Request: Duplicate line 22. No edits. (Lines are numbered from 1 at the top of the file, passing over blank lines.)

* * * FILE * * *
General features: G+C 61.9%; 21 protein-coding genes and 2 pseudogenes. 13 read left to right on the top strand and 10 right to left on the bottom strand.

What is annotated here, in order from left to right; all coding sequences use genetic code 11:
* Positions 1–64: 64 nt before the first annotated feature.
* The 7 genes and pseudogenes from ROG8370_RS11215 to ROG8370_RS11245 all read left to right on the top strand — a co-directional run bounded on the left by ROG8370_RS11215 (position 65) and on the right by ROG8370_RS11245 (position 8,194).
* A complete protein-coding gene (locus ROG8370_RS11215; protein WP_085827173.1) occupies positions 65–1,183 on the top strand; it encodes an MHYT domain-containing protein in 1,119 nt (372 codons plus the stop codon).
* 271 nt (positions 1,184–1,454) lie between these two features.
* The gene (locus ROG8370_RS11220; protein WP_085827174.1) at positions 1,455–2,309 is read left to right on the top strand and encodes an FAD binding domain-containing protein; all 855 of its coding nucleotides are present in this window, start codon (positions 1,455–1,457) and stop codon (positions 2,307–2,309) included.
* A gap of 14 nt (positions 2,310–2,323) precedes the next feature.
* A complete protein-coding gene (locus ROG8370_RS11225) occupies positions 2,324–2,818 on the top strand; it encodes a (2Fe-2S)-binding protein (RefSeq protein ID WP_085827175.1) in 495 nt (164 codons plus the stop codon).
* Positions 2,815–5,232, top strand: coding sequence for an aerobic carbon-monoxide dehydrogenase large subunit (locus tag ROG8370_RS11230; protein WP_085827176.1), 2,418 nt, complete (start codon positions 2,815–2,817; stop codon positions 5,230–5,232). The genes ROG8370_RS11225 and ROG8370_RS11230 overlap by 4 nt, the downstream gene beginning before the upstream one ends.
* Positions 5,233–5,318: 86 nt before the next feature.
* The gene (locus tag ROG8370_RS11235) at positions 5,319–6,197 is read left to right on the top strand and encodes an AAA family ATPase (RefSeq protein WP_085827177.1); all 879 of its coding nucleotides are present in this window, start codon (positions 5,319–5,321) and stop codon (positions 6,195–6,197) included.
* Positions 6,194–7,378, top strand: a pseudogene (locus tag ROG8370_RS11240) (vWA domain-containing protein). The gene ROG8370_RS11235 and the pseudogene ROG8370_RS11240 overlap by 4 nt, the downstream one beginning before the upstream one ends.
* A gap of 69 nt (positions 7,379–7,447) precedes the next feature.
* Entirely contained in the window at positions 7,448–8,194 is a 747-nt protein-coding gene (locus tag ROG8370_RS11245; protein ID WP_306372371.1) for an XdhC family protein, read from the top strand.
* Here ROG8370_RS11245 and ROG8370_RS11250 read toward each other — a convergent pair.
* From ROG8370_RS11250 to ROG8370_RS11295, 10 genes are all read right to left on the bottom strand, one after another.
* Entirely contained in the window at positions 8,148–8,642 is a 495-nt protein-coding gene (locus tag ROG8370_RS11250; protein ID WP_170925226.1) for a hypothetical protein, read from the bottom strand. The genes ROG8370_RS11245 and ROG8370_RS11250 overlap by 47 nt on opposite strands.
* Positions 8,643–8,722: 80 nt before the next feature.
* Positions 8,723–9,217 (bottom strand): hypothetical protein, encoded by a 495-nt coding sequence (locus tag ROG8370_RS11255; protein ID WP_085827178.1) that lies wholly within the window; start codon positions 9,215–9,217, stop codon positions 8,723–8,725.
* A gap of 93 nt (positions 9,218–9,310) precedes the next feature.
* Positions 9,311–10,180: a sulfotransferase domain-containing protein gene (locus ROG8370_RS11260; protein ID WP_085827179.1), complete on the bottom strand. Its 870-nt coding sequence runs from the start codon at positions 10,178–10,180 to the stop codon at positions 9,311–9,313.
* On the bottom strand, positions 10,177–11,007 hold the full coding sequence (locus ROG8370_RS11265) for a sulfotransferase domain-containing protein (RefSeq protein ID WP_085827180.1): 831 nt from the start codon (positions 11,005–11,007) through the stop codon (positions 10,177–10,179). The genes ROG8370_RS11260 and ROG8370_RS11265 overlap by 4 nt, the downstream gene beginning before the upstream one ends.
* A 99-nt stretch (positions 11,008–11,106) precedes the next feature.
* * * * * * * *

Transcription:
* Positions 9,311–10,180: a sulfotransferase domain-containing protein gene (locus ROG8370_RS11260; protein ID WP_085827179.1), complete on the bottom strand. Its 870-nt coding sequence runs from the start codon at positions 10,178–10,180 to the stop codon at positions 9,311–9,313.